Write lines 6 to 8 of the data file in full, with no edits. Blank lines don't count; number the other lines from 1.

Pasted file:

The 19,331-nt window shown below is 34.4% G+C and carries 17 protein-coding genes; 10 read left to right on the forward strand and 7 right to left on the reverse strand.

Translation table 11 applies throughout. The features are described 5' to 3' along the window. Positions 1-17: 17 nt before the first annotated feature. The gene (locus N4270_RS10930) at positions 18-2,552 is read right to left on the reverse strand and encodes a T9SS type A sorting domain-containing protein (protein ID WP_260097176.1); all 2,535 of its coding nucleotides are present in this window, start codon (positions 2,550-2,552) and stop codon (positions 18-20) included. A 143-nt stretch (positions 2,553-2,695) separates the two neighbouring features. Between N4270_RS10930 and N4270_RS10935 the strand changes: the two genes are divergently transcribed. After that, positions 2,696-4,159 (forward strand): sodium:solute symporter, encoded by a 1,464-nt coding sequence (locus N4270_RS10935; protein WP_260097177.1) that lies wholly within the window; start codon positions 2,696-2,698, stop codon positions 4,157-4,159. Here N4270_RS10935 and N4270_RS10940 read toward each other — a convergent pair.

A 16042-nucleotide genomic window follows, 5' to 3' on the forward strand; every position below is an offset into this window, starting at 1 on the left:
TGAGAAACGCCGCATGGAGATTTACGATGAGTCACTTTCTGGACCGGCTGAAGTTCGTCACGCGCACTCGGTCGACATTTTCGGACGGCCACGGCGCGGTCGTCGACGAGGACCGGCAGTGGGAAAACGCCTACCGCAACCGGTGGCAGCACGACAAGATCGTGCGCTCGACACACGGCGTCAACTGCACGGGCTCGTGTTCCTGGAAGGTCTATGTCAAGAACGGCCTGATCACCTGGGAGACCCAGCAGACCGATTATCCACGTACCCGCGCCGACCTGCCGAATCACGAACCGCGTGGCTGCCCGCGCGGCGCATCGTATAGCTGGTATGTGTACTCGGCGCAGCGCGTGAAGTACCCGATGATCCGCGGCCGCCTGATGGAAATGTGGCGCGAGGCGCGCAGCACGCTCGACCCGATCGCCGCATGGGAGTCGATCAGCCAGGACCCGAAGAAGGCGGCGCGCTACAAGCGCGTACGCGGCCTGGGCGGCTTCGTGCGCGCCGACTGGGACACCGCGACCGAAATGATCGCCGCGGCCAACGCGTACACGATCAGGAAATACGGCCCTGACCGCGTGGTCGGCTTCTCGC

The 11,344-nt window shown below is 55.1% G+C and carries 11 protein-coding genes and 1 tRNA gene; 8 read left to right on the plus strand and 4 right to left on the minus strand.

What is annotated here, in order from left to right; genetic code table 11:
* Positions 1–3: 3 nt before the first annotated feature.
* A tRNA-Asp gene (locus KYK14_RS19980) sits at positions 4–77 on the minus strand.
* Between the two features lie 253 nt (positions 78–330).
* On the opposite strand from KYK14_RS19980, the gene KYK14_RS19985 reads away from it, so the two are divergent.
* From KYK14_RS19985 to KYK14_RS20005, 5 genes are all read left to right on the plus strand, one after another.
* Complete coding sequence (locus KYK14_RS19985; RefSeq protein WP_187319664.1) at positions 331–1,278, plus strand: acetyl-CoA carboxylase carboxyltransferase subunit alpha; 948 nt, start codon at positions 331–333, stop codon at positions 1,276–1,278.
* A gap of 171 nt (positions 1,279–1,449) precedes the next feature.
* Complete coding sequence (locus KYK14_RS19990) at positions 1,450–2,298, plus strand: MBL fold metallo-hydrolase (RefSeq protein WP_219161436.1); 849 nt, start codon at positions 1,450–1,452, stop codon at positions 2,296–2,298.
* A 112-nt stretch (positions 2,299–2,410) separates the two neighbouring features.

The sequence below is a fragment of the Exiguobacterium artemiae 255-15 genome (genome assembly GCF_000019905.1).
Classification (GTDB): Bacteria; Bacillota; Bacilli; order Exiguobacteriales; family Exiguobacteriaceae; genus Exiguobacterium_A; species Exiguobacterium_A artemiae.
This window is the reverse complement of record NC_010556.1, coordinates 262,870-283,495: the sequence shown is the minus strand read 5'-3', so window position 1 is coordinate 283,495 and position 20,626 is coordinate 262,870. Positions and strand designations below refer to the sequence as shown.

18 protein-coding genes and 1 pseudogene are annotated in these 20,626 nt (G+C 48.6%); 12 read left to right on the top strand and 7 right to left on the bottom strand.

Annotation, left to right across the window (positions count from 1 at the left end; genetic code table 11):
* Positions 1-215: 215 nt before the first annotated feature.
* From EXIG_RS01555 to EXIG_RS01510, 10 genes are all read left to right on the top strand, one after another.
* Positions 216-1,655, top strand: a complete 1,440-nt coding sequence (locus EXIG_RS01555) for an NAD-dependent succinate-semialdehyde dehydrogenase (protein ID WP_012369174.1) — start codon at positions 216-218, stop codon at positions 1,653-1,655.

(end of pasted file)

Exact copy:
What is annotated here, in order from left to right; genetic code table 11:
* Positions 1–3: 3 nt before the first annotated feature.
* A tRNA-Asp gene (locus KYK14_RS19980) sits at positions 4–77 on the minus strand.